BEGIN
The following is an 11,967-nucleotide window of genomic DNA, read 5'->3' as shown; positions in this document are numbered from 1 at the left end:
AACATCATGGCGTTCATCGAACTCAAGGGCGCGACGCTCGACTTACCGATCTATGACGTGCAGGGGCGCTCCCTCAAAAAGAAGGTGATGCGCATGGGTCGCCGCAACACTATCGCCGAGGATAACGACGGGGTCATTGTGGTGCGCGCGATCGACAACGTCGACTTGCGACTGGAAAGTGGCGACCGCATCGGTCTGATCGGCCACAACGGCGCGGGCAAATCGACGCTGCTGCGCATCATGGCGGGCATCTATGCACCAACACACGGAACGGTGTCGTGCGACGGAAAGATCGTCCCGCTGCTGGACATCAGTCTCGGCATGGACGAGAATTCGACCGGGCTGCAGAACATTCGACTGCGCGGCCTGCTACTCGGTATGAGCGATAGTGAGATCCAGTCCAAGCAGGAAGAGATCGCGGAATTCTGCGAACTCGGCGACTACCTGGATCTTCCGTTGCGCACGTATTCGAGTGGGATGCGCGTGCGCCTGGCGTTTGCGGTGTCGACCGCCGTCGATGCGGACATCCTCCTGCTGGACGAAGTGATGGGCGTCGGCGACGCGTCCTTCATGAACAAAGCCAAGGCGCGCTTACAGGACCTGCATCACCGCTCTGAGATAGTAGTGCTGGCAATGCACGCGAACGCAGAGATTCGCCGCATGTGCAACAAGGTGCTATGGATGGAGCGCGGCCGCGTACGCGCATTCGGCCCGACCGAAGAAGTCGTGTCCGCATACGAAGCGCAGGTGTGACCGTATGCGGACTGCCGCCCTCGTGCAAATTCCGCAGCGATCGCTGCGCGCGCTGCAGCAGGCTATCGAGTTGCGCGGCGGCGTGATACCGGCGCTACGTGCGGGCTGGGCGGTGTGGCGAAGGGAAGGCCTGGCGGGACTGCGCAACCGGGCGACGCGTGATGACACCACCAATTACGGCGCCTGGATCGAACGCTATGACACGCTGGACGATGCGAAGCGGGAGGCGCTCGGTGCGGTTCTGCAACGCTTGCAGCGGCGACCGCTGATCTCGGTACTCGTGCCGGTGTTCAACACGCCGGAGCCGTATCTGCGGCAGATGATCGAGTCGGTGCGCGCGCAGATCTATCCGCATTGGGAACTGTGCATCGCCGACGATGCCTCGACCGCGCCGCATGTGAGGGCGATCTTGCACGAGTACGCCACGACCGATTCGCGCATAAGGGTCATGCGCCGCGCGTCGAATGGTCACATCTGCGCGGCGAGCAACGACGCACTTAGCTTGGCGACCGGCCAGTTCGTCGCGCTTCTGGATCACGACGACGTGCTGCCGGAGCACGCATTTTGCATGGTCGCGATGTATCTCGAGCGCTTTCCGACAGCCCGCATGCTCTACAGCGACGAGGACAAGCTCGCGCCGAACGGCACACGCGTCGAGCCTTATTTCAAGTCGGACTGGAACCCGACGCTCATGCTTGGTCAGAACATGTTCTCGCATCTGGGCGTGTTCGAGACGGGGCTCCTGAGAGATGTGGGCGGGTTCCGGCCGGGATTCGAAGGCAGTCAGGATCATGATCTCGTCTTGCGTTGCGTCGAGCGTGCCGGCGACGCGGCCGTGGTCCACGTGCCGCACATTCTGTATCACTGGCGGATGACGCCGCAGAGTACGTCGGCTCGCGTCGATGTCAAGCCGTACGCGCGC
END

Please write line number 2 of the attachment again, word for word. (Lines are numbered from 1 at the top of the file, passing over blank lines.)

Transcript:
AACATCATGGCGTTCATCGAACTCAAGGGCGCGACGCTCGACTTACCGATCTATGACGTGCAGGGGCGCTCCCTCAAAAAGAAGGTGATGCGCATGGGTCGCCGCAACACTATCGCCGAGGATAACGACGGGGTCATTGTGGTGCGCGCGATCGACAACGTCGACTTGCGACTGGAAAGTGGCGACCGCATCGGTCTGATCGGCCACAACGGCGCGGGCAAATCGACGCTGCTGCGCATCATGGCGGGCATCTATGCACCAACACACGGAACGGTGTCGTGCGACGGAAAGATCGTCCCGCTGCTGGACATCAGTCTCGGCATGGACGAGAATTCGACCGGGCTGCAGAACATTCGACTGCGCGGCCTGCTACTCGGTATGAGCGATAGTGAGATCCAGTCCAAGCAGGAAGAGATCGCGGAATTCTGCGAACTCGGCGACTACCTGGATCTTCCGTTGCGCACGTATTCGAGTGGGATGCGCGTGCGCCTGGCGTTTGCGGTGTCGACCGCCGTCGATGCGGACATCCTCCTGCTGGACGAAGTGATGGGCGTCGGCGACGCGTCCTTCATGAACAAAGCCAAGGCGCGCTTACAGGACCTGCATCACCGCTCTGAGATAGTAGTGCTGGCAATGCACGCGAACGCAGAGATTCGCCGCATGTGCAACAAGGTGCTATGGATGGAGCGCGGCCGCGTACGCGCATTCGGCCCGACCGAAGAAGTCGTGTCCGCATACGAAGCGCAGGTGTGACCGTATGCGGACTGCCGCCCTCGTGCAAATTCCGCAGCGATCGCTGCGCGCGCTGCAGCAGGCTATCGAGTTGCGCGGCGGCGTGATACCGGCGCTACGTGCGGGCTGGGCGGTGTGGCGAAGGGAAGGCCTGGCGGGACTGCGCAACCGGGCGACGCGTGATGACACCACCAATTACGGCGCCTGGATCGAACGCTATGACACGCTGGACGATGCGAAGCGGGAGGCGCTCGGTGCGGTTCTGCAACGCTTGCAGCGGCGACCGCTGATCTCGGTACTCGTGCCGGTGTTCAACACGCCGGAGCCGTATCTGCGGCAGATGATCGAGTCGGTGCGCGCGCAGATCTATCCGCATTGGGAACTGTGCATCGCCGACGATGCCTCGACCGCGCCGCATGTGAGGGCGATCTTGCACGAGTACGCCACGACCGATTCGCGCATAAGGGTCATGCGCCGCGCGTCGAATGGTCACATCTGCGCGGCGAGCAACGACGCACTTAGCTTGGCGACCGGCCAGTTCGTCGCGCTTCTGGATCACGACGACGTGCTGCCGGAGCACGCATTTTGCATGGTCGCGATGTATCTCGAGCGCTTTCCGACAGCCCGCATGCTCTACAGCGACGAGGACAAGCTCGCGCCGAACGGCACACGCGTCGAGCCTTATTTCAAGTCGGACTGGAACCCGACGCTCATGCTTGGTCAGAACATGTTCTCGCATCTGGGCGTGTTCGAGACGGGGCTCCTGAGAGATGTGGGCGGGTTCCGGCCGGGATTCGAAGGCAGTCAGGATCATGATCTCGTCTTGCGTTGCGTCGAGCGTGCCGGCGACGCGGCCGTGGTCCACGTGCCGCACATTCTGTATCACTGGCGGATGACGCCGCAGAGTACGTCGGCTCGCGTCGATGTCAAGCCGTACGCGCGC